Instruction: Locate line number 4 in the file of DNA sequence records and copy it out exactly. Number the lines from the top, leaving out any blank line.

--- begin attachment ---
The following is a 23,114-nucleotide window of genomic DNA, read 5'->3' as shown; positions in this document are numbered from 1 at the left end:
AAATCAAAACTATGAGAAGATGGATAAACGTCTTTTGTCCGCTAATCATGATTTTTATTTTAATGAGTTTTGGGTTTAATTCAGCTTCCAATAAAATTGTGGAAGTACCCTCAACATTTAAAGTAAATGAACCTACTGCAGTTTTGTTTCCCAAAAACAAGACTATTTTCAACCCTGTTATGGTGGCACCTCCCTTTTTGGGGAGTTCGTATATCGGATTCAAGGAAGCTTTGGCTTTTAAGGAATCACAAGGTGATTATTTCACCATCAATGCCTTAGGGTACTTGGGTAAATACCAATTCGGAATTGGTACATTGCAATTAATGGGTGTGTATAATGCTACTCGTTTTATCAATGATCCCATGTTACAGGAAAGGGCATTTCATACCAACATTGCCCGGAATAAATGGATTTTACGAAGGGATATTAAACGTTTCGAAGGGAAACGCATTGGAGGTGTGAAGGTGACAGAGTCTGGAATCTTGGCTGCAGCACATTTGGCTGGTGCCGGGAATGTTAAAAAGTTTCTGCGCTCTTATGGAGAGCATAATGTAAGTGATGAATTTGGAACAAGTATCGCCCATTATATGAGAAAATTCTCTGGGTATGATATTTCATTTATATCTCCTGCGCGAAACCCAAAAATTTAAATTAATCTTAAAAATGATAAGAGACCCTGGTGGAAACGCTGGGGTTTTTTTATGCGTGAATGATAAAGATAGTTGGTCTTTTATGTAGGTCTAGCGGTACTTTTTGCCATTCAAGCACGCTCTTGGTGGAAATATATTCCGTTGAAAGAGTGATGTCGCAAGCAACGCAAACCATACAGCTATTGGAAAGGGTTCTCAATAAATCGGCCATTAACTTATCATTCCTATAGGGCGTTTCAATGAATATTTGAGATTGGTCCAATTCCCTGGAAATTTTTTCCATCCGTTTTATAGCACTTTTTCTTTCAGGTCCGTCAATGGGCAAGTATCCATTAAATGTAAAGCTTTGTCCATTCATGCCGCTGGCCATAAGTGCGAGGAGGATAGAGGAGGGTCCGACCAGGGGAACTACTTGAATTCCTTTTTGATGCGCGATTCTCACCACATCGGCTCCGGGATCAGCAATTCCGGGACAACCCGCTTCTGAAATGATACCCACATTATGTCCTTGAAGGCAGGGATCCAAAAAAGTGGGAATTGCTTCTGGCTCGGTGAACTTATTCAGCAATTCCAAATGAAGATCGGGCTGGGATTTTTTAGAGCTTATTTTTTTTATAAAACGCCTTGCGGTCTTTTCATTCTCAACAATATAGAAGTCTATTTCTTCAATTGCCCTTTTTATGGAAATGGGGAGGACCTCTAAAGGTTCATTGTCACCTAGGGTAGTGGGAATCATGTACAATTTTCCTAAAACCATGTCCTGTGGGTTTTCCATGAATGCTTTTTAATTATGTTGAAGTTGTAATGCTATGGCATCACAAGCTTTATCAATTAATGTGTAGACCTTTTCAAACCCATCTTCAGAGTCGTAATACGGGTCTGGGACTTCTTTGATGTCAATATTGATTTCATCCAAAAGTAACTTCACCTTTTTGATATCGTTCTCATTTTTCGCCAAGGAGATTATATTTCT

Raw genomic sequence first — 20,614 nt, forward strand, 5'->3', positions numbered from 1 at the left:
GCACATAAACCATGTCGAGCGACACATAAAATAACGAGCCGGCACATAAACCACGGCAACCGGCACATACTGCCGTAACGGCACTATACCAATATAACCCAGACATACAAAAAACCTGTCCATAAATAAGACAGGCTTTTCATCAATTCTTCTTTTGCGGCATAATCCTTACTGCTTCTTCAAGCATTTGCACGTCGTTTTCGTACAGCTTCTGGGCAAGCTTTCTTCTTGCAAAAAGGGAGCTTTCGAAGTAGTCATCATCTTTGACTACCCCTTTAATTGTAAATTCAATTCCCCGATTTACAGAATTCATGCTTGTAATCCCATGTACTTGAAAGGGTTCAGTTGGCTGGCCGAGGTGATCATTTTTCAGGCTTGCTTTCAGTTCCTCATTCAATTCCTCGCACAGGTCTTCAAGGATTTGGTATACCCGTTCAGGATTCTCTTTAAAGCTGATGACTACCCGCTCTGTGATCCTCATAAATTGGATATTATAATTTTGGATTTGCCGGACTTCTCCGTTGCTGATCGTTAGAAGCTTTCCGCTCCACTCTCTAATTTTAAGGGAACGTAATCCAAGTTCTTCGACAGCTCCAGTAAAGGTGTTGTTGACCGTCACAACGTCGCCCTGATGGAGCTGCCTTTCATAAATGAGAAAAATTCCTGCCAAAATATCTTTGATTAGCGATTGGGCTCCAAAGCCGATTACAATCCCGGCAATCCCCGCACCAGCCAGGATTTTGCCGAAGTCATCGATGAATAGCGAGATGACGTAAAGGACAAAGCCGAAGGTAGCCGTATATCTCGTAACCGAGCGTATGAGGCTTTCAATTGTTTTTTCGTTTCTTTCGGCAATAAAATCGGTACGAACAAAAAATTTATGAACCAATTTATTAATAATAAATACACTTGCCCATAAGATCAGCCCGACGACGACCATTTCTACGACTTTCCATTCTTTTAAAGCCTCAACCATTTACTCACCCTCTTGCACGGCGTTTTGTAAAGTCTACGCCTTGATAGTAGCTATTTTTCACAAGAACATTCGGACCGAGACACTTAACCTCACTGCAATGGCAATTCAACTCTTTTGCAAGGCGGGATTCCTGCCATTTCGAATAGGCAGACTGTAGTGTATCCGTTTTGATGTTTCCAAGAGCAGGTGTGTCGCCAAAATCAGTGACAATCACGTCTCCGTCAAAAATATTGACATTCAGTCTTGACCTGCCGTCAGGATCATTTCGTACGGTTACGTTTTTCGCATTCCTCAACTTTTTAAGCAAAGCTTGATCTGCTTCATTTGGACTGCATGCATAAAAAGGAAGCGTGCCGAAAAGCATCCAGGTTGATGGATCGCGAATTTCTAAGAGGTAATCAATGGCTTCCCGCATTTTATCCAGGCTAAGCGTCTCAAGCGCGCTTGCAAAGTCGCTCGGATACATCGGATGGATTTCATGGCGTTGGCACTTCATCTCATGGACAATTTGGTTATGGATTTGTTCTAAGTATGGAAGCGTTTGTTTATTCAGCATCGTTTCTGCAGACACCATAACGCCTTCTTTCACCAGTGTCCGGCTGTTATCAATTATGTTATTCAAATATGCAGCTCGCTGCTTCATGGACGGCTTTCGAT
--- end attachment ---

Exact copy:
GCACATAAACCATGTCGAGCGACACATAAAATAACGAGCCGGCACATAAACCACGGCAACCGGCACATACTGCCGTAACGGCACTATACCAATATAACCCAGACATACAAAAAACCTGTCCATAAATAAGACAGGCTTTTCATCAATTCTTCTTTTGCGGCATAATCCTTACTGCTTCTTCAAGCATTTGCACGTCGTTTTCGTACAGCTTCTGGGCAAGCTTTCTTCTTGCAAAAAGGGAGCTTTCGAAGTAGTCATCATCTTTGACTACCCCTTTAATTGTAAATTCAATTCCCCGATTTACAGAATTCATGCTTGTAATCCCATGTACTTGAAAGGGTTCAGTTGGCTGGCCGAGGTGATCATTTTTCAGGCTTGCTTTCAGTTCCTCATTCAATTCCTCGCACAGGTCTTCAAGGATTTGGTATACCCGTTCAGGATTCTCTTTAAAGCTGATGACTACCCGCTCTGTGATCCTCATAAATTGGATATTATAATTTTGGATTTGCCGGACTTCTCCGTTGCTGATCGTTAGAAGCTTTCCGCTCCACTCTCTAATTTTAAGGGAACGTAATCCAAGTTCTTCGACAGCTCCAGTAAAGGTGTTGTTGACCGTCACAACGTCGCCCTGATGGAGCTGCCTTTCATAAATGAGAAAAATTCCTGCCAAAATATCTTTGATTAGCGATTGGGCTCCAAAGCCGATTACAATCCCGGCAATCCCCGCACCAGCCAGGATTTTGCCGAAGTCATCGATGAATAGCGAGATGACGTAAAGGACAAAGCCGAAGGTAGCCGTATATCTCGTAACCGAGCGTATGAGGCTTTCAATTGTTTTTTCGTTTCTTTCGGCAATAAAATCGGTACGAACAAAAAATTTATGAACCAATTTATTAATAATAAATACACTTGCCCATAAGATCAGCCCGACGACGACCATTTCTACGACTTTCCATTCTTTTAAAGCCTCAACCATTTACTCACCCTCTTGCACGGCGTTTTGTAAAGTCTACGCCTTGATAGTAGCTATTTTTCACAAGAACATTCGGACCGAGACACTTAACCTCACTGCAATGGCAATTCAACTCTTTTGCAAGGCGGGATTCCTGCCATTTCGAATAGGCAGACTGTAGTGTATCCGTTTTGATGTTTCCAAGAGCAGGTGTGTCGCCAAAATCAGTGACAATCACGTCTCCGTCAAAAATATTGACATTCAGTCTTGACCTGCCGTCAGGATCATTTCGTACGGTTACGTTTTTCGCATTCCTCAACTTTTTAAGCAAAGCTTGATCTGCTTCATTTGGACTGCATGCATAAAAAGGAAGCGTGCCGAAAAGCATCCAGGTTGATGGATCGCGAATTTCTAAGAGGTAATCAATGGCTTCCCGCATTTTATCCAGGCTAAGCGTCTCAAGCGCGCTTGCAAAGTCGCTCGGATACATCGGATGGATTTCATGGCGTTGGCACTTCATCTCATGGACAATTTGGTTATGGATTTGTTCTAAGTATGGAAGCGTTTGTTTATTCAGCATCGTTTCTGCAGACACCATAACGCCTTCTTTCACCAGTGTCCGGCTGTTATCAATTATGTTATTCAAATATGCAGCTCGCTGCTTCATGGACGGCTTTCGAT